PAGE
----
Transition Check Point aids transitioning wounded Soldiers
May 14, 2013
For many Soldiers at the Fort Meade Warrior Transition Unit, their time in the Army is coming to an end and they are preparing to move into civilian life. This transition, however, can be both stressful and overwhelming.
"There's a lot of apprehension and nervousness," said Staff Sgt. Sean Green, a squad leader with the WTU.
To help ease the Soldiers through the process, the WTU's rehab team hosted a Transition Check Point on May 3 at McGill Training Center. The event introduced the wounded Soldiers to government agency representatives, internship opportunities, colleges and adaptive sports.
"Today is one-stop-shop basically for education, internship and career opportunities for all the Soldiers," said Shannon Webb, occupational therapist with the WTU. "We have over 17 schools represented, we have over 30 internship and career opportunities. Soldiers can go around, tell them what they're looking for career-path-wise or education-wise and try to make some connections."
In the past, the unit has sponsored similar education, internship and job, or adaptive sports fairs, but this is the first time all three have been combined into one event.
"This affords every opportunity to explore anything that you could want," Webb said.
The goal of the fair, she said, was to help "ensure successful transition from the military to civilian life for those who are being medically retired. For those who are going back to active duty, this is a time that they can do school or internships to build a resume or increase their [military occupational specialty]."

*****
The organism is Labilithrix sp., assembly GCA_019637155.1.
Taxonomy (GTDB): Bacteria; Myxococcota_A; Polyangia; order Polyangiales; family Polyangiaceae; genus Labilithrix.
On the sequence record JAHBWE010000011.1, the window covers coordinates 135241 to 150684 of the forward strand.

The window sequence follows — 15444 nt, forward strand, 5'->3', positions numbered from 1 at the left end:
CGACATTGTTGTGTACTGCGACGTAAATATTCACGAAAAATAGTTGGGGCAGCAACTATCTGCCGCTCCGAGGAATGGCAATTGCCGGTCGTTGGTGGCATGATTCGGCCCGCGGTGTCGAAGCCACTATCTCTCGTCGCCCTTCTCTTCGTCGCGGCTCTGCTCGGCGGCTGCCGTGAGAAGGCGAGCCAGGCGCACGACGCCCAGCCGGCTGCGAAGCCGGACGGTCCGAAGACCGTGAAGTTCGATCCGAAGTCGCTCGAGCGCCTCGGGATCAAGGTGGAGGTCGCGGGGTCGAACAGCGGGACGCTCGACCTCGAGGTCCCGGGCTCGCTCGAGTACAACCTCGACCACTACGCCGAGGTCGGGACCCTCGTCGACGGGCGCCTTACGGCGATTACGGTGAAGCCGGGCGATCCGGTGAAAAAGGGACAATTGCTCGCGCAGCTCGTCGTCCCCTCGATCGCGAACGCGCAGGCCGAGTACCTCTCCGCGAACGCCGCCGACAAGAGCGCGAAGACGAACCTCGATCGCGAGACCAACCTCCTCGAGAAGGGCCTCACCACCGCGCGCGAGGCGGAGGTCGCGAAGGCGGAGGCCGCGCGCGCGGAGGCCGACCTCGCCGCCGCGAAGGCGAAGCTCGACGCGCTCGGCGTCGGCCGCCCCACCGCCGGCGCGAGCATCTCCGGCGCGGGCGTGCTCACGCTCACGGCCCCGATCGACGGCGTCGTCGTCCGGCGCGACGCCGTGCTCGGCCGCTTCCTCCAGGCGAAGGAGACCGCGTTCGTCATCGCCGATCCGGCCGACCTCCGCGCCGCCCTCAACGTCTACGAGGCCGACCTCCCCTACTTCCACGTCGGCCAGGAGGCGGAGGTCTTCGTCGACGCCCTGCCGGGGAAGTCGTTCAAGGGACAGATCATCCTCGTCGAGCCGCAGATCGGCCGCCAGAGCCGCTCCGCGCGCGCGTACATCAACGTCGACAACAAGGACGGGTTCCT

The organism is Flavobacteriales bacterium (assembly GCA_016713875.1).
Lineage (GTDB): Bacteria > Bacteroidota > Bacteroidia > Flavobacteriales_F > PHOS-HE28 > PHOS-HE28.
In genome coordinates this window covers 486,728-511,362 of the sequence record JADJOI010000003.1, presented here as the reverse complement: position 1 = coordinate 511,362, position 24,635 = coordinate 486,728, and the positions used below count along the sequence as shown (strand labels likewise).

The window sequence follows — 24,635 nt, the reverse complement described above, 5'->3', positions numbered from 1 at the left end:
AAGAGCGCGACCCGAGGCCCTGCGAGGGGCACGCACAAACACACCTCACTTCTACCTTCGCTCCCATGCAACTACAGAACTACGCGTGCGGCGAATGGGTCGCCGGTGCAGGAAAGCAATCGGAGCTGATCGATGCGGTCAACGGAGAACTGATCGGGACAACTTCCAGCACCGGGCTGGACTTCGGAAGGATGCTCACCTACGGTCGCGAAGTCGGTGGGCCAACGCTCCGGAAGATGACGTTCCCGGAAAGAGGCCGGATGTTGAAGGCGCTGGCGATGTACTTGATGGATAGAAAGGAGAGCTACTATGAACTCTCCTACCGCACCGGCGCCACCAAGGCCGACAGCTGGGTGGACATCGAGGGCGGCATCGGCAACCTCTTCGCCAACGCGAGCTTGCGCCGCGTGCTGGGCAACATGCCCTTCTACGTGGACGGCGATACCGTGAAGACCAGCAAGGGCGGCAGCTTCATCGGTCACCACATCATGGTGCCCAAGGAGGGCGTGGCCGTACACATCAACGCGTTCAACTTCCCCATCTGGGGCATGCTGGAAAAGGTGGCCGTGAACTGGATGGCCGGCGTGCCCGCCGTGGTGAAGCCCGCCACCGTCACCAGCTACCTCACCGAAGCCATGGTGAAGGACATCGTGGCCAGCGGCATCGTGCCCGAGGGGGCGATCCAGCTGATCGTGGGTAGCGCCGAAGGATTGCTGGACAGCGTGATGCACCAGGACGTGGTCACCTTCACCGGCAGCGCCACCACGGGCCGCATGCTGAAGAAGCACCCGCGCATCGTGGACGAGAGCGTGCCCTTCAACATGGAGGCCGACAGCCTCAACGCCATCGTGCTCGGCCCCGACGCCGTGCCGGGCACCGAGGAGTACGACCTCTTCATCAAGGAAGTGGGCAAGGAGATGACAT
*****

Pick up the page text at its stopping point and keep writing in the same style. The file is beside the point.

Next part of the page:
During the three-hour fair, Soldiers met with various representatives from government agencies including the National Security Agency, Interpol, NASA and the Secret Service. Online colleges, such as the University of Phoenix, and physical universities including the University of Maryland and Old Dominion University in Virginia also were represented.
Spc. Christopher Larock spent a large portion of the fair meeting with college representatives. After his military career ends, Larock plans to start a career as a funeral director and is looking to study mortuary science.
"I've found a lot of information about colleges," Larock said.
The fair also featured adaptive sports programs including Paralympic Sports Club, Horses for Heroes and Baltimore Adapted Recreation and Sports. The adaptive sports, Webb said, keeps Soldiers from being idle.
"The best thing for anybody who is sitting in a WTU to do is to get out and be active, whether it is kayaking, fly fishing, archery, horseback riding. ... Get out and do something," said Jon Forte, a representative from Team River Runner, an organization that helps service members heal through kayaking.
Outside McGill, Hero 2 Hired hosted an interactive job search trailer. The organization runs a website to help military members find employment opportunities, as well as assist with resume building and advice for job interviews.
Hero 2 Hired counselor Sandy Williams said there are currently 3.5 million jobs on the website. Inside the trailer, Soldiers were assisted in using the program.
Green, who noted that transitioning from military to civilian life is complicated and stressful, said the fair was a useful tool for many of the recovering Soldiers.
"This right here gives them the confidence," he said.
"It was pretty stressful to begin because I didn't know all my options," he said. "Just being here helps out a lot. It points us in the right direction."